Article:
EU health commissioner resigns over tobacco inquiry
John Dalli, the EU commissioner for health, quit yesterday after an anti-fraud investigation confirmed an attempt to influence tobacco legislation at European level.
OLAF (the EU anti-fraud office) started an investigation after a complaint made last May by Swedish Match, a Swedish tobacco producer.
The company claimed that a Maltese businessman used his personal contacts with Mr Dalli to gain financial advantages and promised, in exchange, to influence future legislative proposals on tobacco products.
The claim refers in particular to the EU export ban on snus, also known as “Swedish snuff”, a tobacco derivate taken orally.
The anti-fraud office couldn’t proof Mr Dalli’s direct involvement, but said that “he was aware of these events”.
The commission stated that this fraud case has not affected the decision-making process and confirmed that no transaction occurred between the Swedish company and the businessman.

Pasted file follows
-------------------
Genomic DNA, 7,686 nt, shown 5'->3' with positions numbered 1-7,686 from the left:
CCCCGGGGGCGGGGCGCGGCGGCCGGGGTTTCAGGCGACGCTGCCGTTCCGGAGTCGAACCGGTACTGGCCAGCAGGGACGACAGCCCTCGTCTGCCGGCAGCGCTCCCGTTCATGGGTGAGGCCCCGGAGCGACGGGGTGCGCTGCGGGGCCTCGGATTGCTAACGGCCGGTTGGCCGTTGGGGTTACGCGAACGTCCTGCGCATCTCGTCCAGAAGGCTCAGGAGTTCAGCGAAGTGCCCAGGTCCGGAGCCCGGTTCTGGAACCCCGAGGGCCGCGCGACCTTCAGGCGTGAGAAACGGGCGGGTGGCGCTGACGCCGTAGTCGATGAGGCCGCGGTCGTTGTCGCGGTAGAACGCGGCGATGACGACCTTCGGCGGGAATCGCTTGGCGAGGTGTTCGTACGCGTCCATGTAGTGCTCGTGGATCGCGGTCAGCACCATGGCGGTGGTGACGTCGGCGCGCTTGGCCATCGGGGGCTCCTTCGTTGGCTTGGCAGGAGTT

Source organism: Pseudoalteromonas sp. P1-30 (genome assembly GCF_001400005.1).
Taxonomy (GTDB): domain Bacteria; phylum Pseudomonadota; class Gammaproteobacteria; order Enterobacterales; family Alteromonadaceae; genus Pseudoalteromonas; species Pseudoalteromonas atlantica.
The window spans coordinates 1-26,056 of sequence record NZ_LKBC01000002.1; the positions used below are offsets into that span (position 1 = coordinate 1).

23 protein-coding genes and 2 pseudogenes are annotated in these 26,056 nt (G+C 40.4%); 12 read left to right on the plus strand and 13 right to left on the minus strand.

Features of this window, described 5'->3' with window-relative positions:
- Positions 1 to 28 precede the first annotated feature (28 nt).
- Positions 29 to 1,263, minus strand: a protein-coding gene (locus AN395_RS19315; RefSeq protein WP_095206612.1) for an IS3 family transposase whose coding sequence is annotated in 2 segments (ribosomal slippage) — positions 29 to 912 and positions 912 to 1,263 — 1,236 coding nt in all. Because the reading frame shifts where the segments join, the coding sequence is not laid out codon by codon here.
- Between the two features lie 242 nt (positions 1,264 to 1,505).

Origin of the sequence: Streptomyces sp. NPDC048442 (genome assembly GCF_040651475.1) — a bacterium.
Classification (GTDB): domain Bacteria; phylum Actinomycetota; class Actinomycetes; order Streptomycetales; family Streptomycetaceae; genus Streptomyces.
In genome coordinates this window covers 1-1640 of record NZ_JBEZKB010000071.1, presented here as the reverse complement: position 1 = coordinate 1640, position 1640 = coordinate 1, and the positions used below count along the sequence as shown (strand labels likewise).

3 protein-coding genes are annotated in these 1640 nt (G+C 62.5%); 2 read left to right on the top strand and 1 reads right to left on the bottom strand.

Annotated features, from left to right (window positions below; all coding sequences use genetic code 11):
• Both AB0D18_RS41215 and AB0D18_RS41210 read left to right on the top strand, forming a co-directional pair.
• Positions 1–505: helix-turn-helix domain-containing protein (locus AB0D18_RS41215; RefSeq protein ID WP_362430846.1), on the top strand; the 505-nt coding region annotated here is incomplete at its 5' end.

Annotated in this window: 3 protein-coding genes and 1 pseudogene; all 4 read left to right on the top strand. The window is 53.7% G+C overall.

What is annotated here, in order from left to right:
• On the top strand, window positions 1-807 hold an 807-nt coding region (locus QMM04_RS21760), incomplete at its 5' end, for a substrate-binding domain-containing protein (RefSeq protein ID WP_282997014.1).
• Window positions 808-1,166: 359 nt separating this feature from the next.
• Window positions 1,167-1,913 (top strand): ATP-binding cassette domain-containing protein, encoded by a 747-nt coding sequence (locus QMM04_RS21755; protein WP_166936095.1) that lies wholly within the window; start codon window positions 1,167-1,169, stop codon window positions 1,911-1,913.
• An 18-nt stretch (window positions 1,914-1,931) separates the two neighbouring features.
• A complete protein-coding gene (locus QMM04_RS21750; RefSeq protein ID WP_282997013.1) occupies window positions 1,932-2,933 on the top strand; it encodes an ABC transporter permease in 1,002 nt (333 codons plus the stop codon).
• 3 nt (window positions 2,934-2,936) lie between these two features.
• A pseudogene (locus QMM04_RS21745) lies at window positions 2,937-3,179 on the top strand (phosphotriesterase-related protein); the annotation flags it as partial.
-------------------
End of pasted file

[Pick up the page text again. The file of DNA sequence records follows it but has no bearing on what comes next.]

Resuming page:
The Maltese commissioner claimed his innocence in interviews, saying he was the victim of the tobacco lobby. In a video interview published on New Europe website he said: “The fact that this directive will not see the light of day is a big gain to the tobacco industry.”
Alyn Smith, SNP member of the European Parliament’s Agricultural and Rural Development committee, expressed his deep regret for this resignation. He said: “[…] From my perspective, where I have certainly crossed swords with Mr Dalli on a number of issues, I have personally always found him willing to listen and very much on top of his brief.”
John Dalli, 64, had been involved in Maltese politics for over 25 years. He was first elected MP in 1987, was cabinet minister in several governments and served as finance minister three times. He became the EU’s commissioner for health and consumer policy in 2012.
Maros Sefcovic, the Commission vice president, will take on Dalli’s duties on an interim basis until a new Maltese commissioner is found.